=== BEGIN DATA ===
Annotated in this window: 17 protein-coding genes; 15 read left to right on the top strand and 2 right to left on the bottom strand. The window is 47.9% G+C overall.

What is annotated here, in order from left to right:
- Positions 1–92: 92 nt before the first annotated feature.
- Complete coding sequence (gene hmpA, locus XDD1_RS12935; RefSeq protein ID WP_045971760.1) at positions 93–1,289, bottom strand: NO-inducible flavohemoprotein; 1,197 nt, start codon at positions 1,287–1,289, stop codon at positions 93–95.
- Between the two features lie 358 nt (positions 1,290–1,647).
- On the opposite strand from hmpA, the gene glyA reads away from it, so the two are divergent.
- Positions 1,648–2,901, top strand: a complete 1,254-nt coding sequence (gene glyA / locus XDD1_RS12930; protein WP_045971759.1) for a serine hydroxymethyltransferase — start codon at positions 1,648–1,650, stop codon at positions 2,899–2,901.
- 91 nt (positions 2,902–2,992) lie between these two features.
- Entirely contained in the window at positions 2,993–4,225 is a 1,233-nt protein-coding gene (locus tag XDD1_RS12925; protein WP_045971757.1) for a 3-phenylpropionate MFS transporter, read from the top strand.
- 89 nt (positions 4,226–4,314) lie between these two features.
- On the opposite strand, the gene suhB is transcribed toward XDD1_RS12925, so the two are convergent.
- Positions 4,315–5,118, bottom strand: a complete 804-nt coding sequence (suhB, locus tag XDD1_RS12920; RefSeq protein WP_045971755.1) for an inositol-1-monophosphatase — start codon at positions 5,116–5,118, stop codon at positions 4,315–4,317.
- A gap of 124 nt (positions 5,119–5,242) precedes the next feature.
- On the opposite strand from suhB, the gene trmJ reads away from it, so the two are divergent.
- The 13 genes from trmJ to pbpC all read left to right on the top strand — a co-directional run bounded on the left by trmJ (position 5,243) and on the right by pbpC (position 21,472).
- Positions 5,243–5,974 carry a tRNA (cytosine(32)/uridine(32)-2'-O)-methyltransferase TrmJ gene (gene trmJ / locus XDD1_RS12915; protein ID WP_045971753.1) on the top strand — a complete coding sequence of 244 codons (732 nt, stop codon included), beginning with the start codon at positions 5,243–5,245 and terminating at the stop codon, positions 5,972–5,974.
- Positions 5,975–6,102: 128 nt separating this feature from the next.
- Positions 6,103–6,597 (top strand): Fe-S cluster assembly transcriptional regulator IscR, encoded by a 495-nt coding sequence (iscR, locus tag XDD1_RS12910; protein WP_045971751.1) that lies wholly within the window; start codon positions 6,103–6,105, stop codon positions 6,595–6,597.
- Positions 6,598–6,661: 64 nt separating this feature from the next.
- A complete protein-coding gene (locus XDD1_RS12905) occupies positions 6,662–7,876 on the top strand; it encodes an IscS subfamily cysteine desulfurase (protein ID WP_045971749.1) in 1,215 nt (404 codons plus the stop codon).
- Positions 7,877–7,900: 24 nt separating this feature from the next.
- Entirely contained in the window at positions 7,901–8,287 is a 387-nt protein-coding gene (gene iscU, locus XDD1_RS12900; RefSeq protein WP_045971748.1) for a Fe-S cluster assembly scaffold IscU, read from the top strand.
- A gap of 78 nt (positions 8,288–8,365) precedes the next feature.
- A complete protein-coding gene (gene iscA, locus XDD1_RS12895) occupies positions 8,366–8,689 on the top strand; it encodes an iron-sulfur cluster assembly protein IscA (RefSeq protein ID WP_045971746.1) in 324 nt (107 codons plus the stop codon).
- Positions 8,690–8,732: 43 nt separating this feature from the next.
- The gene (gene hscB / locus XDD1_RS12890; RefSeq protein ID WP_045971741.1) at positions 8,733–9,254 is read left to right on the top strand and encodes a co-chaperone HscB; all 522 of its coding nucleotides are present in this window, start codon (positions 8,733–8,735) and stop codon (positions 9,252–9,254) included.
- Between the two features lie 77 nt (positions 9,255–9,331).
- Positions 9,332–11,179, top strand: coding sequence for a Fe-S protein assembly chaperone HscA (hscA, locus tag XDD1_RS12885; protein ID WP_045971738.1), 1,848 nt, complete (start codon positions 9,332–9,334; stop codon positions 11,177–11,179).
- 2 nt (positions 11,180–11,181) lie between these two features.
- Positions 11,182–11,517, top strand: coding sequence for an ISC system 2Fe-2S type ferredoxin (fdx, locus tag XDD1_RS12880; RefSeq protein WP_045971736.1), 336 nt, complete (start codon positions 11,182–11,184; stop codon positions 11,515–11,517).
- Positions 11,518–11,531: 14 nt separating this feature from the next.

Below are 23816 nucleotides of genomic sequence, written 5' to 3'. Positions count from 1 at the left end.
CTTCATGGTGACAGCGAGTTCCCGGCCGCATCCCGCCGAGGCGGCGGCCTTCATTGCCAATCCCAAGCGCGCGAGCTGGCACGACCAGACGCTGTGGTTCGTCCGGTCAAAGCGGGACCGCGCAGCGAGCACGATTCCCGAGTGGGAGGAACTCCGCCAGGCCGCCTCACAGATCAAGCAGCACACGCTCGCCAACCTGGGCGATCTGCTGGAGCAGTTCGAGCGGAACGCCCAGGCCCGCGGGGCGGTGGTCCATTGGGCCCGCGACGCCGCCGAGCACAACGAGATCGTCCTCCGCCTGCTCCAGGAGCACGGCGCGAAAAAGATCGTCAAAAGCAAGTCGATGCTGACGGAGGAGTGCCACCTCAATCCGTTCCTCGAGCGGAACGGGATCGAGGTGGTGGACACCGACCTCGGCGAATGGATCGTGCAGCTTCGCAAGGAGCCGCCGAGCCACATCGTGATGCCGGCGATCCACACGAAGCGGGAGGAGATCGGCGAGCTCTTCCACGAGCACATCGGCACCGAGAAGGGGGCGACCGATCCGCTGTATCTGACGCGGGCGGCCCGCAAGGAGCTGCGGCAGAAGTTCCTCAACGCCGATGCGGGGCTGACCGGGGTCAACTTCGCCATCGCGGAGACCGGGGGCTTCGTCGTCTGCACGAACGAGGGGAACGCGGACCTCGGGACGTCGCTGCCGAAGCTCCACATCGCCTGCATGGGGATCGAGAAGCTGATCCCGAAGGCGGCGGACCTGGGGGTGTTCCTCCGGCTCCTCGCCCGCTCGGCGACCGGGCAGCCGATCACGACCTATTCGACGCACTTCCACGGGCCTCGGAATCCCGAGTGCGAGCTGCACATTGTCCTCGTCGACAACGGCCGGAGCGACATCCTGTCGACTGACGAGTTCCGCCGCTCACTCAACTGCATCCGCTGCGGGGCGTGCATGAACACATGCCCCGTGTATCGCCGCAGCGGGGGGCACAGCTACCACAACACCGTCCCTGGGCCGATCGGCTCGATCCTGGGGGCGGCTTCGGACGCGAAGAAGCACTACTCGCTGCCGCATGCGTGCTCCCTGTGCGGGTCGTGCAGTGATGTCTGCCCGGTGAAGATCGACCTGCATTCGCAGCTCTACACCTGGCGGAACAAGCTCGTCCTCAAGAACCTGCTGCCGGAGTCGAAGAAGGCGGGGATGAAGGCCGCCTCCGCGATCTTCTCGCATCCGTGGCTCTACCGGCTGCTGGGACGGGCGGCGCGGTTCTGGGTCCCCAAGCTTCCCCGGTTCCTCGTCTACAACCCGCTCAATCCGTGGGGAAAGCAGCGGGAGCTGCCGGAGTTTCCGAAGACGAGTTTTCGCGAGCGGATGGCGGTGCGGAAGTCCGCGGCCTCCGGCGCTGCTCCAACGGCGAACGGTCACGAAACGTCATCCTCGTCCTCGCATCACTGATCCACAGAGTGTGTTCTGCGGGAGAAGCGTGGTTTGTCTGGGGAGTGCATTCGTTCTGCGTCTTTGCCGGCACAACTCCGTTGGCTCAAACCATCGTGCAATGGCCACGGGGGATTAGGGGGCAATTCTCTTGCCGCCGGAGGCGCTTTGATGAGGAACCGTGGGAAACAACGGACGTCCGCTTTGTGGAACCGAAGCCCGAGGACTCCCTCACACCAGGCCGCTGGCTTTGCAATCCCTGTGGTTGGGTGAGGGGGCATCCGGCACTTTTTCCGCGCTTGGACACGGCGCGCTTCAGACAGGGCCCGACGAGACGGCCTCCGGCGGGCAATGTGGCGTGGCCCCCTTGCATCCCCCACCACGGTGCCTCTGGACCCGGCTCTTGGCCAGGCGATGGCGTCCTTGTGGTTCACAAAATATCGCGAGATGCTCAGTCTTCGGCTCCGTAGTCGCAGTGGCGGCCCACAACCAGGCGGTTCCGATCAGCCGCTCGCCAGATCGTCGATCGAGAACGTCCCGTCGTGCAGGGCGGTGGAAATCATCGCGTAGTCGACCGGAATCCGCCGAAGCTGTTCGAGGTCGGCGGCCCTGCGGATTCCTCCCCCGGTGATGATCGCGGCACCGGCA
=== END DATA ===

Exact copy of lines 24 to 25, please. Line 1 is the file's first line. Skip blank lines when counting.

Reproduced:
- A complete protein-coding gene (gene iscA, locus XDD1_RS12895) occupies positions 8,366–8,689 on the top strand; it encodes an iron-sulfur cluster assembly protein IscA (RefSeq protein ID WP_045971746.1) in 324 nt (107 codons plus the stop codon).
- Positions 8,690–8,732: 43 nt separating this feature from the next.